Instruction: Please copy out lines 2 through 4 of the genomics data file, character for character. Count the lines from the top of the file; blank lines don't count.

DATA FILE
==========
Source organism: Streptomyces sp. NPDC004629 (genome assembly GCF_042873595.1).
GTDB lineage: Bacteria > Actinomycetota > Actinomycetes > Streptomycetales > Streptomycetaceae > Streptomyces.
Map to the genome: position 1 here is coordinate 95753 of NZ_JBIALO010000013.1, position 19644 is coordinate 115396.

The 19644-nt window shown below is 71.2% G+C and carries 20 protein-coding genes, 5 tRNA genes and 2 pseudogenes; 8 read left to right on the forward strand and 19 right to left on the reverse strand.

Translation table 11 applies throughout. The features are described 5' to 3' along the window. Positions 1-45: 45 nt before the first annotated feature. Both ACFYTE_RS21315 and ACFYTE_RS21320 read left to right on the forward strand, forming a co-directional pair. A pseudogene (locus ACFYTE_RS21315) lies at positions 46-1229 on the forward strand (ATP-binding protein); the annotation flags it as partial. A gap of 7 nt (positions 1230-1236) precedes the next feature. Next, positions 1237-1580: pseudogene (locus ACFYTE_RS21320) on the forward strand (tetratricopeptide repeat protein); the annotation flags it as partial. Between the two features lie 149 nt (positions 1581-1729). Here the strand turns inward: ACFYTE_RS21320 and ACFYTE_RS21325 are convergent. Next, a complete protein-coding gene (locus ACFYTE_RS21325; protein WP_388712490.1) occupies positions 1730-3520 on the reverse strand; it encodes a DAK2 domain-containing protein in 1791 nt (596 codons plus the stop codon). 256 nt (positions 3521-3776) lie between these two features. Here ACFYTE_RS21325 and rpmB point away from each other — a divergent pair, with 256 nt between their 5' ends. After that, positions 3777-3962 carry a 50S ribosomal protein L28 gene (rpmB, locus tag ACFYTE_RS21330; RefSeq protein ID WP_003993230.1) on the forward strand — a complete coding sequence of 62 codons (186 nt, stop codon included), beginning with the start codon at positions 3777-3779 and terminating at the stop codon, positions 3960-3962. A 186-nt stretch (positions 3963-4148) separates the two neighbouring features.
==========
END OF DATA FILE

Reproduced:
GTDB lineage: Bacteria > Actinomycetota > Actinomycetes > Streptomycetales > Streptomycetaceae > Streptomyces.
Map to the genome: position 1 here is coordinate 95753 of NZ_JBIALO010000013.1, position 19644 is coordinate 115396.

The 19644-nt window shown below is 71.2% G+C and carries 20 protein-coding genes, 5 tRNA genes and 2 pseudogenes; 8 read left to right on the forward strand and 19 right to left on the reverse strand.